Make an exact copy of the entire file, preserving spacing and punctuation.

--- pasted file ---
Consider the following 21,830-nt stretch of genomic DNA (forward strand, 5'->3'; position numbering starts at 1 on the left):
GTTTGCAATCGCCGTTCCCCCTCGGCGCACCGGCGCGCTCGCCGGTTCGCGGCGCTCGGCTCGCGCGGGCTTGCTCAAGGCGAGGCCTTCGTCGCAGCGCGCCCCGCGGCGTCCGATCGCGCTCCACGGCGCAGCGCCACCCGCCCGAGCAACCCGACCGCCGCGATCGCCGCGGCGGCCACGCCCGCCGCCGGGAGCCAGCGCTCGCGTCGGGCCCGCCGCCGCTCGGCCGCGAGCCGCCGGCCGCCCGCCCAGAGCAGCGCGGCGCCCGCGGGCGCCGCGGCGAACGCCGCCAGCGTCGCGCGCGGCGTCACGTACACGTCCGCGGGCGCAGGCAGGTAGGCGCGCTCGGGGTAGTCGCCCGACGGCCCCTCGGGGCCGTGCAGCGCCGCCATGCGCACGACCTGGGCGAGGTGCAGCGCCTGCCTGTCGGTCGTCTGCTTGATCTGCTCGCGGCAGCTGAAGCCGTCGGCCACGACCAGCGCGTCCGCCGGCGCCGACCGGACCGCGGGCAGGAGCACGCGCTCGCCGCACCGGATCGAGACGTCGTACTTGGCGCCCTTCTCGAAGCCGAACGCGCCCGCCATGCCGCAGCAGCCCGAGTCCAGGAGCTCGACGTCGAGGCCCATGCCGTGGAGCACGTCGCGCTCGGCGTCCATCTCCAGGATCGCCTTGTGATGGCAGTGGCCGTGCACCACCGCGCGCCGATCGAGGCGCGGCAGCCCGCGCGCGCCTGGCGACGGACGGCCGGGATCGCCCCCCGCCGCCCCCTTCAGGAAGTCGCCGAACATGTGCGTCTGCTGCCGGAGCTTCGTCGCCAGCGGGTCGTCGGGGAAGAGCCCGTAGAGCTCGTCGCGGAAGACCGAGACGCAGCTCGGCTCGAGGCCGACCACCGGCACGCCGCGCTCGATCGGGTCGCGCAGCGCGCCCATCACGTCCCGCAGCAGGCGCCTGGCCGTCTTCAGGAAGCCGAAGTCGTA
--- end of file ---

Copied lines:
Consider the following 21,830-nt stretch of genomic DNA (forward strand, 5'->3'; position numbering starts at 1 on the left):
GTTTGCAATCGCCGTTCCCCCTCGGCGCACCGGCGCGCTCGCCGGTTCGCGGCGCTCGGCTCGCGCGGGCTTGCTCAAGGCGAGGCCTTCGTCGCAGCGCGCCCCGCGGCGTCCGATCGCGCTCCACGGCGCAGCGCCACCCGCCCGAGCAACCCGACCGCCGCGATCGCCGCGGCGGCCACGCCCGCCGCCGGGAGCCAGCGCTCGCGTCGGGCCCGCCGCCGCTCGGCCGCGAGCCGCCGGCCGCCCGCCCAGAGCAGCGCGGCGCCCGCGGGCGCCGCGGCGAACGCCGCCAGCGTCGCGCGCGGCGTCACGTACACGTCCGCGGGCGCAGGCAGGTAGGCGCGCTCGGGGTAGTCGCCCGACGGCCCCTCGGGGCCGTGCAGCGCCGCCATGCGCACGACCTGGGCGAGGTGCAGCGCCTGCCTGTCGGTCGTCTGCTTGATCTGCTCGCGGCAGCTGAAGCCGTCGGCCACGACCAGCGCGTCCGCCGGCGCCGACCGGACCGCGGGCAGGAGCACGCGCTCGCCGCACCGGATCGAGACGTCGTACTTGGCGCCCTTCTCGAAGCCGAACGCGCCCGCCATGCCGCAGCAGCCCGAGTCCAGGAGCTCGACGTCGAGGCCCATGCCGTGGAGCACGTCGCGCTCGGCGTCCATCTCCAGGATCGCCTTGTGATGGCAGTGGCCGTGCACCACCGCGCGCCGATCGAGGCGCGGCAGCCCGCGCGCGCCTGGCGACGGACGGCCGGGATCGCCCCCCGCCGCCCCCTTCAGGAAGTCGCCGAACATGTGCGTCTGCTGCCGGAGCTTCGTCGCCAGCGGGTCGTCGGGGAAGAGCCCGTAGAGCTCGTCGCGGAAGACCGAGACGCAGCTCGGCTCGAGGCCGACCACCGGCACGCCGCGCTCGATCGGGTCGCGCAGCGCGCCCATCACGTCCCGCAGCAGGCGCCTGGCCGTCTTCAGGAAGCCGAAGTCGTA